-- Kendy Sawyer (email@example.com), October 30, 1999.
I agree....Chickens will really mess up the permanent plantings. Be sure to cover the top of their pen or they will masacre the garden...ducks on the other hand, can be trusted more...but not with salad greens or new plantings. I keep my Chickens separate from the garden and use straw bedding in the whole pen, then compost that every few months adding more, and use it on the garden, makes the pen look nice, and I still get the fertilizer benefits. My ducks do alot more roaming, but with a wing clipped, only go into the garden if I let them, even though the fence is not very tall.Don't move back to town for heaven sakes !!! I like your idea about the green manure crop...I may try that myself. Good luck!
-- Jenny Pipes (firstname.lastname@example.org), November 01, 1999.
Be sure you don't plant anything to close to the fence dividers! I did a set, up similar to what your going to try, a few years back. Them little critters stuck their heads through the fence and plucked my veggies!!! I guess the grass is always greener.... :) Sue
-- Sue Landress (Sulandherb@aol.com), November 03, 1999.
There's a saying that says you can fence chickens out easier than you can fence them in. My 3500 sq ft garden is fenced only 18 inches high, but the chickens have never figured out how to get in. So I let them free range, but still protect my garden. It is very true that they will scratch up anything that is in loose soil, or covered with mulch. Once your asparagus and rhubarb are established, they should be safe. My chickens love taking dust baths under the asparagus ferns, and keep the weeds down in the process. A little bit of plastic garden fencing can make a temporary fence if you're worried about the new growth in the spring. Good luck
-- glynnis (email@example.com), November 04, 1999.
A set up like you are planning is described in the book THE NEW ORGANIC GROWER by Eliot Coleman in the chapter on livestock. Excellent book! Would love to try what you've planned but are limited by space. Good-luck
-- Vaughn Clark (firstname.lastname@example.org), November 20, 1999.
Hi, Steve. I'm doing the same thing basically as you describe. My concern has been to be sure that I had enough organic matter to balance the nitrogen in all that chicken manure. I collect bagged leaves from all the kind people who leave them on the curbside for me (I'm considered eccentric by local standards but that just insures my privacy-HA!)and use those or soiled hay from the barn and throw on some scratch feed to be sure the manure under the roosts is incorporated. Why should I turn the compost when the chickens will do it? I plan to put a heavy feeding crop there next season.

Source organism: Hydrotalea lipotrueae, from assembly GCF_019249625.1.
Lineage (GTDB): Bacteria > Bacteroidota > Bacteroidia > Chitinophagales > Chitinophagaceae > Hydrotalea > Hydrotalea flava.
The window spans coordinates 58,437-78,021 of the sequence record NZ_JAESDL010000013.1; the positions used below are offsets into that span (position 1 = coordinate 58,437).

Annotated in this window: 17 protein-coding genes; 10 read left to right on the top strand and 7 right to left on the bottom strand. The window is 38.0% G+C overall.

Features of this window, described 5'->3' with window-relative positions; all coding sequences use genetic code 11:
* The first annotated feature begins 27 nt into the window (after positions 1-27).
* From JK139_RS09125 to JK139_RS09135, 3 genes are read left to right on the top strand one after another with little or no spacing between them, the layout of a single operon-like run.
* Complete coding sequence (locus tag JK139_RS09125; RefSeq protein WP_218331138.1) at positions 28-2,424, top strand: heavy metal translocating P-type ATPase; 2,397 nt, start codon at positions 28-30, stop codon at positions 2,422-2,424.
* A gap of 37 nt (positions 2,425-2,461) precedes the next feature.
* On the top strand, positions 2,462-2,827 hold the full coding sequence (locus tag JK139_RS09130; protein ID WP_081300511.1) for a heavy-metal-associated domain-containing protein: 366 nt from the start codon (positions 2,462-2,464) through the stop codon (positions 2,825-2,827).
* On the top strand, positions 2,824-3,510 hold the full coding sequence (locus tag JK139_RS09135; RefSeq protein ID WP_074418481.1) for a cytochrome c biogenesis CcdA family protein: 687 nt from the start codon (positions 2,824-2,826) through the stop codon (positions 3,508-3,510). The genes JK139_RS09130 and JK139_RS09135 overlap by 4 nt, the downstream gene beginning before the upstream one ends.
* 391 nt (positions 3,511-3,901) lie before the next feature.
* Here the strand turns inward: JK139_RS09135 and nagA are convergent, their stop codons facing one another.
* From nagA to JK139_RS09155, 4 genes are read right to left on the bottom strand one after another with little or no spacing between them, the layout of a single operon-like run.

-- Marilyn Dickerson (email@example.com), January 17, 2000.
Did you ever consider letting them free range ? Mine are far from the garden and are let out in the a.m. and put in in the P.M. I still have manure in the coop .It cuts down on the feed bill and a little less work.
-- Patty Gamble (firstname.lastname@example.org), January 18, 2000.
Steve, In the March/April 1997 issue of Backwoods Home there is a diagram of a fenced chicken coop/garden conpound. It consists of two separate yards, with a chicken house in the middle. The idea is that the chickens switch yards every other year, and in their off year, you have a garden in that yard. They cultivate and fertilized the soil for you while they are occupying it, then you use it the next year. I'm looking at the picture now, so it seems plain to me, but I may be doing an awful job of describing it. If you can't get ahold of the plan, let me know and I'll send you a copy.
-- Melina Bush (email@example.com), August 23, 2000.